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'Monkey Man' Review: Dev Patel's Mashup of Action and Slumdog Fable

“Enter the Dragon,” starring Bruce Lee, is one of the four or five greatest action films ever made. Yet it has a thin, awkward, lurching story. The movie gets away with it, of course; the plot is merely a frame on which to hang Lee’s singular hypnotic balletic fighting bravura. In that spirit, there are countless action films that have functional, bare-bones plots, from the revenge sagas of Steven Seagal, Jean-Claude van Damme, Chuck Norris, or Jason Statham to the “John Wick” films to the action dramas of South Korea (“The Man from Nowhere,” “I Saw the Devil”) and Indonesia (“The Raid” and its sequel). So when you watch “Monkey Man,” a film that has blistering fight scenes and was directed and co-written by its star, Dev Patel, you’d think that the movie, like those others, would be able to transcend whatever limitations it might have as a drama.

Yet “Monkey Man,” while it qualifies as a volatile, rabble-rousing action film, is a very different kind of brew. It’s set in the squalid underbelly of Yatana, a fictional Indian city that feels a lot like Mumbai, and when I say squalid I mean squalid — Patel stages it with a feverish eye toward what poverty and desperation really look like. The movie was influenced by almost every one of the films I mentioned above, yet it’s not a stylized kamikaze Western in urban night clothes like the “John Wick” films, or a martial-arts bash. Patel, in his first outing as a filmmaker, wants to heighten our senses, but he’s also out to tell a story steeped in Indian mythology and urban grime.

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Playing a character known as Kid, who works as an underground fight-club boxer who gets paid each night to put on a rubber gorilla mask and get beaten to a pulp, Patel creates a hero who is very much not some invincible combat superstar. Kid, as he heads down the path of revenge, doesn’t always throttle his adversaries — there are moments when he gets throttled — and the action is staged in realistic settings with dingy lurid lighting and a hand-held existential flavor. At times, it’s as if we’re watching Scorsese’s “Mean Streets” played in fast motion.

But that’s because the action is only part of the story. “Monkey Man” is two hours long, and most of the film is actually quiet and foreboding — a long, deliberate build-up to the moment when Kid takes matters into his own hands. It’s like the slow-burn origin story of a righteously vicious, go-for-broke street fighter. And while I’m all for an action movie that’s trying to be more than a ride, the truth is that “Monkey Man” takes itself awfully seriously. Patel wants to make his story “real,” but he hasn’t given it depth; he’s just given it a kind of dark-side-of-Mumbai longueurs along with fashionably jagged cinematography. The movie has three extended action sequences, and I would have been happier if it had eight of them — that is, if it had less pretensions and, like the “Wick” films, was more willing to wear its pulp on its sleeve.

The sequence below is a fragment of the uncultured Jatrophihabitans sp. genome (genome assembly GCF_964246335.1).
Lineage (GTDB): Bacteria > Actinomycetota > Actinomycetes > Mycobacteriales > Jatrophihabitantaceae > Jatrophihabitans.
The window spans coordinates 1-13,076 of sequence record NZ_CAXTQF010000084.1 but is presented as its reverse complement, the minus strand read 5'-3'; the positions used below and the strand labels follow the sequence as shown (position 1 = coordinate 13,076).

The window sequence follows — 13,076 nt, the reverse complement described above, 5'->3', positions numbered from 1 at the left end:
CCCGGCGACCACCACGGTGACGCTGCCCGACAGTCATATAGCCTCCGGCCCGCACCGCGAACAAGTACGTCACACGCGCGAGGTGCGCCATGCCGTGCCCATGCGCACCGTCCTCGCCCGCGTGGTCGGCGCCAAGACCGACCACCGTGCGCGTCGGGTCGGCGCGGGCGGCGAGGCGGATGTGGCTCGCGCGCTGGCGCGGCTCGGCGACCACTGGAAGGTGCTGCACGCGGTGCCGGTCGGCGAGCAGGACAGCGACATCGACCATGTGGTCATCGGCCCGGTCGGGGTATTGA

“Monkey Man” was originally backed by Netflix and would have been shown there, but after Jordan Peele bought the rights and came onboard as a producer, a theatrical release was engineered for it. The film, which opens on April 5, has a chance to connect, especially if the viewers who made “RRR” an indie sensation turn out for it. I suspect, though, that “Monkey Man” may be too glum and plodding for much of the mainstream audience. I kept going in and out of the movie. Yet Patel does one thing superlatively well, and that’s using the film as a pedestal for his downbeat star performance. As Kid, he makes himself, quite deliberately, an unlikely action hero — skinny-muscled and morose, with an anger that simmers almost neurotically. When he finally explodes, it’s with a rage we only half saw coming.

What’s the revenge about? There are numerous flashbacks to Kid as a young boy, and in one of them he watches his mother, Neela (Adithi Kalkunte), get brutally murdered by an evil police officer, because she wouldn’t submit to his sexual aggression. The cop, Rana (played with a perpetual glower by Sikandar Kher), is also the man who destroyed Kid’s village. So Kid, like John Wick, is on a personal odyssey of vengeance that involves fighting a larger corruption. To all that Patel adds another symbolic layer, derived from the epic Hindu poem “The Ramayan” and the deity named Hanuman. It’s all a little somber and top-heavy for a movie that’s basically about Kid infiltrating a criminal empire by getting a job as a dishwasher and working his way up the ladder of corruption.

The best thing about “Monkey Man” is Patel’s staging of, and acting in, the fight scenes. They’re far more random and spontaneous than we’re used to, with a razory intensity, culminating in the scene where Kid gently sticks a knife in his adversary’s throat; momentarily denied access to his hands, Kid then uses his teeth to shove the knife in even further. That’s a crowd-pleasing moment of sadistic fervor. Yet “Monkey Man,” for all of Patel’s instincts as a director-star, is a grandiose anomaly — a movie that seesaws, and not all that smoothly, between hellbent battle and slumdog fable.

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